To better solve the mismatch between supply and demand of water resources in China, mitigate flood and drought disasters, develop contained hydropower resources, realize the transformation of the energy industry structure, and realize the Chinese dream of building a beautiful China , the construction of high dams and large reservoirs is imperative, such as large-scale Gezhouba hydraulic engineering (1988),Longyangxia hydraulic engineering (1992), Tianshengqiao hydraulic engineering (1998), Xiaolangdi hydraulic engineering (2001), Three Gorgeshydraulic engineering (2006), Shuibuya hydraulic engineering (2007), Xiaowan hydraulic engineering (2010), Xiangjiaba hydraulic engineering (2014), Xiluodu hydraulic engineering (2015), and Baihetan hydraulic engineering (2022) (Liu et al. 2016). Gates of hydraulic engineering projects play an important role in regulating water resources. A gate, which is an important component of a hydraulic structure, fully or partially opens the orifices of the structure as required to regulate the upstream and downstream water levels, discharge flow, power station operation, navigation, and other control functions. Flexible operation of reservoir gates facilitates real-time flood control, power generation, and water resource allocation. Moreover, the safety of gates largely determines the security of the dams and the life and property of people residing downstream. Gates account for a large proportion of the total cost of hydraulic structures, generally accounting for 10%–30% and as high as 50% in some projects (Anhui Survey and Design Institute of Water Conservancy and Hydropower. 1980). Therefore, the safety design of gates is a critical task. This study focuses on the development of reservoir gates, material selection, connection methods, classification, selection, design process, design code for gates in international engineering and discusses the emerging trends related to research on large hydraulic gates.

1 Current situation of gates

With the rapid development of water conservancy and hydropower engineering projects, by the end of 2014, China had built more than 98000 reservoirs of various types, with a total storage capacity of 8.166 × 1011 m3. Twenty super-high dams (height 200 m or taller) have been constructed or are under construction, of which two dams are over 300 m. China has the largest reservoirs and dams in the world (Department of Construction and Management of the Ministry of Water Resources. 2012; Wang et al. 2017). With the continued construction of high dams and large reservoirs and the continual improvement of the manufacturing level of metal structures, hydraulic gates tend to have higher water heads, larger orifices, and greater discharging capacity than ever before; consequently, the load and deadweight of the gates are continually increasing. The world’s largest gates are the Bureya hydropower Tainter gate, which is 63 × 17.5 m2 in size (He 1993); Xiluodu Tainter gate, which has a maximum weight of 702 tons; Inguri Tainter gate, which has a maximum head of 181 m; and Rotterdam new waterway tidal gate, which has a maximum span of 360 m. Table 1 summarizes details of the world’s large and high-head gates, and Table 2 summarizes the details of China’s large and high-head gates, most of which are located in the Southwest.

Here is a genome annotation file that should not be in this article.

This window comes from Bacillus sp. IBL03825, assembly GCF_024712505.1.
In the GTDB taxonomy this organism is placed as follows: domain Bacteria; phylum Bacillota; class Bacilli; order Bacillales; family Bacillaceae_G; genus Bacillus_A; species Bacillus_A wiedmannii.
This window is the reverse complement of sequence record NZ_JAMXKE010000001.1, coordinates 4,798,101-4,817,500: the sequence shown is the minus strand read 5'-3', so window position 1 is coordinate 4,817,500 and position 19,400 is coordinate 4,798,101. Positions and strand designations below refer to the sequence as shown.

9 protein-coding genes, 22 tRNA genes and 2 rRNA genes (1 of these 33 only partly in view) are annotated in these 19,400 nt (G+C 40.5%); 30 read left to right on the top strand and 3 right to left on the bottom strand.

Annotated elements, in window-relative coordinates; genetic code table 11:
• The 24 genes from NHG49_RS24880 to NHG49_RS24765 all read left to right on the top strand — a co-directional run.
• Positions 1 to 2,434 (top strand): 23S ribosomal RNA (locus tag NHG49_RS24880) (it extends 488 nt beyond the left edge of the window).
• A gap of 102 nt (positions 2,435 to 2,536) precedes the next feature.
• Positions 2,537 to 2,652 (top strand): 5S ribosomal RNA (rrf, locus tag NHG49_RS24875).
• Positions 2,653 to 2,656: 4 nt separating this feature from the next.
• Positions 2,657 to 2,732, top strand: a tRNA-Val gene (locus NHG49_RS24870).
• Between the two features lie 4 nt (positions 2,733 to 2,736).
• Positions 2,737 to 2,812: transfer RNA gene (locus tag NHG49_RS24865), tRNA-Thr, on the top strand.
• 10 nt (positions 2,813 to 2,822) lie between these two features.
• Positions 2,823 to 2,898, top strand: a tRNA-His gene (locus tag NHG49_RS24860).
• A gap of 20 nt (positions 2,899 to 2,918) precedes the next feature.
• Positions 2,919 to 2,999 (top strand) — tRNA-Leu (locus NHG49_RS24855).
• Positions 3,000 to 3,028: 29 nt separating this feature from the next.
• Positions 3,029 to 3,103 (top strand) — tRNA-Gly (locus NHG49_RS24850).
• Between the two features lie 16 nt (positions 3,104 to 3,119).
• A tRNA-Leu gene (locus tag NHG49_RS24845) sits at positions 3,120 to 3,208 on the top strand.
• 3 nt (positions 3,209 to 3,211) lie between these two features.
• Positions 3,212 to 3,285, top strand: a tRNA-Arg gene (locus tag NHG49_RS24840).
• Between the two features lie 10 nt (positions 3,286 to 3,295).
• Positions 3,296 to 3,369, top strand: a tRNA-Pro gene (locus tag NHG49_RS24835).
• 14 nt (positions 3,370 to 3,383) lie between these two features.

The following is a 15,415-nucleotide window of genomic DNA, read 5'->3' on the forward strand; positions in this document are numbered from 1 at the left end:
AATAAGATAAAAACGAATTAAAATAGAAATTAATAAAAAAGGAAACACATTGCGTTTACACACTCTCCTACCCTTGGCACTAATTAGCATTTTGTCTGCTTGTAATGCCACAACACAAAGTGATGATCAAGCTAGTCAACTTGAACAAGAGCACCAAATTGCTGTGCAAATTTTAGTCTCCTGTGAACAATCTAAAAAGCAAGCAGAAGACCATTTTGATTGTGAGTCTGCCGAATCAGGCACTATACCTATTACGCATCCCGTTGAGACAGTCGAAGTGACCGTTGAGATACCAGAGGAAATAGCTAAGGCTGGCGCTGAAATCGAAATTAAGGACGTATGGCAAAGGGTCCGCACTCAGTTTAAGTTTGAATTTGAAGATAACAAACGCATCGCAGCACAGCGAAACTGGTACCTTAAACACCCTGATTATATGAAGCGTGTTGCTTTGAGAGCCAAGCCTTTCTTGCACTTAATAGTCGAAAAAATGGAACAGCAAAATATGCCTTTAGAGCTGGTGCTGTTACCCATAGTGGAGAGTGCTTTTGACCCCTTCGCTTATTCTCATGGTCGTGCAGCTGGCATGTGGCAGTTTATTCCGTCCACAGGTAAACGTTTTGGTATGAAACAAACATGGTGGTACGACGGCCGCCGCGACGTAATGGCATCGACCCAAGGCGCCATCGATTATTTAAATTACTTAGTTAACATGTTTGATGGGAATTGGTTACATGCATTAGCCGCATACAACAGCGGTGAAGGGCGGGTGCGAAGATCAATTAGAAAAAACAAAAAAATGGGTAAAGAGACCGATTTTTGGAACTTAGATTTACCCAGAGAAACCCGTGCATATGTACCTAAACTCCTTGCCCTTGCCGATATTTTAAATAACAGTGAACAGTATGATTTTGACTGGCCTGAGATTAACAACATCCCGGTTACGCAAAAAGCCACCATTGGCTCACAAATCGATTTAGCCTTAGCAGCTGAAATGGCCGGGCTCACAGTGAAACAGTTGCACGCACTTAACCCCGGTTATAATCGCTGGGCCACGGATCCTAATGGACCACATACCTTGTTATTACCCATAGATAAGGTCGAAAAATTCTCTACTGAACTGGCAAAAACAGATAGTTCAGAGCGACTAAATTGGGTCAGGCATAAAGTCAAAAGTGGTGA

The first ship lock was built in the Cascades Canal, United States, in the 1880s. The first steel gate was constructed in the mid-1930s. The earliest known Tainter gates were four 8.75 m × 1.0 m (width × height) gates located on the Seine in Paris, built in the 1930s. In the United States, a three-curved-bar–type wooden Tainter gate was built in 1810, and a drive chain was installed to control the opening and closing of the upstream panel. A 12.0 m × 1.87 m (width × height) Tainter gate was built in Germany around 1895; around the same time, a document describing the use of radial gates on the Mississippi River was published in the United States. In 1976, about 28 Tainter gates were installed in Bavaria, Germany. Since then, reservoir gates have seen rapid development and widespread application and have been designed in various forms.

Table 1 Statistics of large and high-head gates in the world
No. Engineering Country Gate name Size of orifice

(water head, width × height-water head, m)

Total water pressure(kN) Gate type
1 Rotterdam New Channel Netherlands Tide lock 360.0×22.0–17.0 700000 Tainter gate
2 Tianshengtiao-I China Emergency gate 6.8×9.0–120.0 73540 Plane chain wheel
Service gate 6.4×7.5–120.0 87350 Tainter gate
3 Serre Poncon France Emergency gate 6.2×11.0–124.0 84300 Plane chain wheel
4 Laxiwa China Emergency gate 4.0×9.0–132.0 48694 Plane fixed wheel
Service gate 4.0×6.0–132.0 46096 Tainter gate
5 Jingping-I China Emergency gate 5.0×12.0–133.0 87200 Plane sliding gate
Service gate 5.0×6.0–133.0 52120 Tainter gate
6 Itaipu Brazil

Paraguay

Service gate 6.7×22.0–140.0 190150 Plane fixed wheel
7 Tarbela Pakistan Service gate 4.1×13.7–141.0 75350 Plane fixed wheel
8 Shuibuya China Emergency gate 5.0×11.0–152.0 84530 Plane fixed wheel
Service gate 6.0×7.0–154.0 102200 Tainter gate
9 Xiaowan China Emergency gate 5.0×12.0–160.0 106300 Plane chain wheel
Service gate 5.0×7.0–163.0 110000 Tainter gate
10 Enguri Georgia Bottom outlet φ4.35–181.0 32560 Paradox gate


Table 2 Statistics of large and high-head gates in China
No. Engineering Province Gate name Size of orifice